Hall of Fame Brooke High Football Coach ‘Bud’ Billiard dies at 79
For Paul “Bud” Billiard, it didn’t matter.
Whether it involved his family, teaching, coaching or even his service to Brooke County, Billiard was always all about the kids.
And that dedication to the youth of Brooke County is how he is being remembered by many who knew him well after his death Tuesday morning at the age of 79.
“Budro did so many positive things,” an emotional Ron Mauck, who was the Brooke High School Director of Athletics during much of Billiard’s coaching tenure, said. “He gave his life to what he believed in. And that was kids. And you really can’t ask for any more from someone than that.”
Billiard is most well known for the 23 highly successful seasons spent as the Bruins football coach. He guided Brooke to 185 wins and three Class AAA state championships in that span.
While the rate at which he won was impressive, the way he went about his business and carried himself played just as big of a role in leading to his spot in countless halls of fame, including the OVAC’s.
“We didn’t always agree on everything, but he did so many great things,” Mauck said. “He had such great foresight in so many areas. His number one priority was always the kids.”
It was those kids, who Billiard valued so greatly, that helped him forge a legacy that won’t ever be forgotten not only in Brooke County, but across the entire Ohio Valley.
“My daughter called me (about Billiard) and told me the news (Tuesday morning), and she said, ‘it felt like someone took all of the air out of Brooke County,” Mauck, who lives in Warwood, admitted. “That’s the kind of impact he had on everyone and every thing he was involved with in the county.”
Billiard ascended to the role of head coach after spending three seasons as the Bruins defensive coordinator under Sonny Ray.
Brooke established itself as one of the Mountain State and valley’s premier big-school programs officially in 1985 when it claimed the state championship.
The Bruins won another title in 1987, following what the basketball team had accomplished the preceding March. Brooke was ranked in the final USA Today National Poll that season at 25th.
“I remember being on the court, celebrating, the (basketball) state championship, and I get a tap on my shoulder and there was Budro as one of the first guys to congratulate me,” Dave Reitter, who served as Billiard’s assistant for many years and was the head basketball coach in 1987, said. “While football was always first for Budro, he was definitely proud of all of the accomplishments the kids had.”
Just a few months prior to the Bruins winning that 1985 state championship, Reitter, who had been out of football coaching for a few years, got called into the hallway by Billiard for a conversation that eventually turned out to be an interview.
“He asked me to be on his staff and serve as the defensive coordinator,” Reitter explained. “It was such an honor to even be asked to be on the staff, but to serve as his defensive coordinator? That was something even more special.”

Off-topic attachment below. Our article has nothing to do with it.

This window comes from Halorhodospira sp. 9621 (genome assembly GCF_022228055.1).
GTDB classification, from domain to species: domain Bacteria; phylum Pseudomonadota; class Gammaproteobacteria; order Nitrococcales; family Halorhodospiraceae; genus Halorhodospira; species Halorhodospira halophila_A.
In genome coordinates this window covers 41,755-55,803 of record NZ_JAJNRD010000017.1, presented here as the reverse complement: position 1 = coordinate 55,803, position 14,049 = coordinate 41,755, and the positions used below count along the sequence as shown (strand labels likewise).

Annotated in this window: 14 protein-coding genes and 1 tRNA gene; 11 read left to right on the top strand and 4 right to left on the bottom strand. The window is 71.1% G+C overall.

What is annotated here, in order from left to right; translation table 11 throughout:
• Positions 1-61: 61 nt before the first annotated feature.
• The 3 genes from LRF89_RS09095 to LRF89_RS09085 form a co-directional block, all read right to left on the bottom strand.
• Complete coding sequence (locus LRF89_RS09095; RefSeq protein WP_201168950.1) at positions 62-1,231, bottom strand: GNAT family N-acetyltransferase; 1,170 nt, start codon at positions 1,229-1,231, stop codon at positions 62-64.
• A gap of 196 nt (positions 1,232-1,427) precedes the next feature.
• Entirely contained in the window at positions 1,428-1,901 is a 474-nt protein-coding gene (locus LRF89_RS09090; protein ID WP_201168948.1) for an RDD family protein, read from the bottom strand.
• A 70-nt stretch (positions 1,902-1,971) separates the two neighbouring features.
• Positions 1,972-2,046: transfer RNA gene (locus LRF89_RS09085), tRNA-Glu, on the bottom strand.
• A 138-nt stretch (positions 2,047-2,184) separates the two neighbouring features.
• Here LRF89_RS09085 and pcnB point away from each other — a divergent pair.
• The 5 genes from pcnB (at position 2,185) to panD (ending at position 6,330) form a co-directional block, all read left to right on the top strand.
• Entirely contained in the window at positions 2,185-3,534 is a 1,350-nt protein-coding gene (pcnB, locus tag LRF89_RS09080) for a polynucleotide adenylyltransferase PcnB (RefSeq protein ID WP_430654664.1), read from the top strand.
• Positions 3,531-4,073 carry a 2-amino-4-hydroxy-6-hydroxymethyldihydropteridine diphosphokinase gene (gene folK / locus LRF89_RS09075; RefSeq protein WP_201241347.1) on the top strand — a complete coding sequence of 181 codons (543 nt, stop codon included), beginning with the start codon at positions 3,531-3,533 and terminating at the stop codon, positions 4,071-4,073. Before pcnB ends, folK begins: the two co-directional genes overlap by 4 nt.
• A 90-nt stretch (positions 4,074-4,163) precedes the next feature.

Billiard and Reitter worked together for upwards of a decade, but the former stepped away prior to the 1990 season, which was actually one of the Bruins’ best teams ever. The Bruins won Billiard his final state championship and were ranked 23rd in the nation.
The Bruins were undefeated again in 1994, but fell in the state championship game. All told, Billiard-led squads qualified for the playoffs 15 times and played for seven state championships. He won seven OVAC championships.
Reitter actually took over for Billiard as the head football coach in 2002. Quite simply, he wanted to do his best to continue what Billiard had built.
“Budro actually asked me why I was applying for the job because it was tough on him when he got out,” Reitter explained. “I simply told him I wanted to continue the program the way he started it and continue to build on the great football tradition.”
One of the main things that Reitter took away from coaching under Billiard wasn’t one defensive scheme or a certain play. It was simply how he dealt with the kids.
“Bud always had the kids at heart,” Reitter said. “He wanted them to be successful in everything. He was the kind of guy who when the kids needed something or didn’t have the best family life, he tried to fill that role. He made that a big part of (his) coaching. I really took a lot of that with me when I took over football and as I coached basketball.”
On top of his football coaching, Billiard spent six years as the head wrestling coach. He was inducted to the prestigious OVAC Mr. Mat fraternity. He also coached track and field for three seasons.
“All of Brooke County is hurting right now because Budro built this place,” current Brooke head football coach Mac McLean, who played under Billiard from 1990-93, said of the athletic traditions. “We’re just fortunate enough to coach and play in it now. If all of us could help as many people as he helped throughout the school, community and entire county, we’d be all in a much better world.
Though he was retired from coaching and teaching, Billiard remained heavily involved in Brooke County. He worked diligently with the Brooke Hills Park. The disc golf course there now bears his and his wife Carol’s names.
The Brooke Hills Park posted on its Facebook page, “We lost an amazing man in our county. Paul “Bud” Billiard, you gave your heart and time to this Park and to everyone here! You have touched the lives of so many and have given us tons of memories that we will hold dear in our hearts forever! Rest in Peace Coach! You will be greatly missed. We love you!”
There’s no doubt that sentiment rings true all over Brooke County.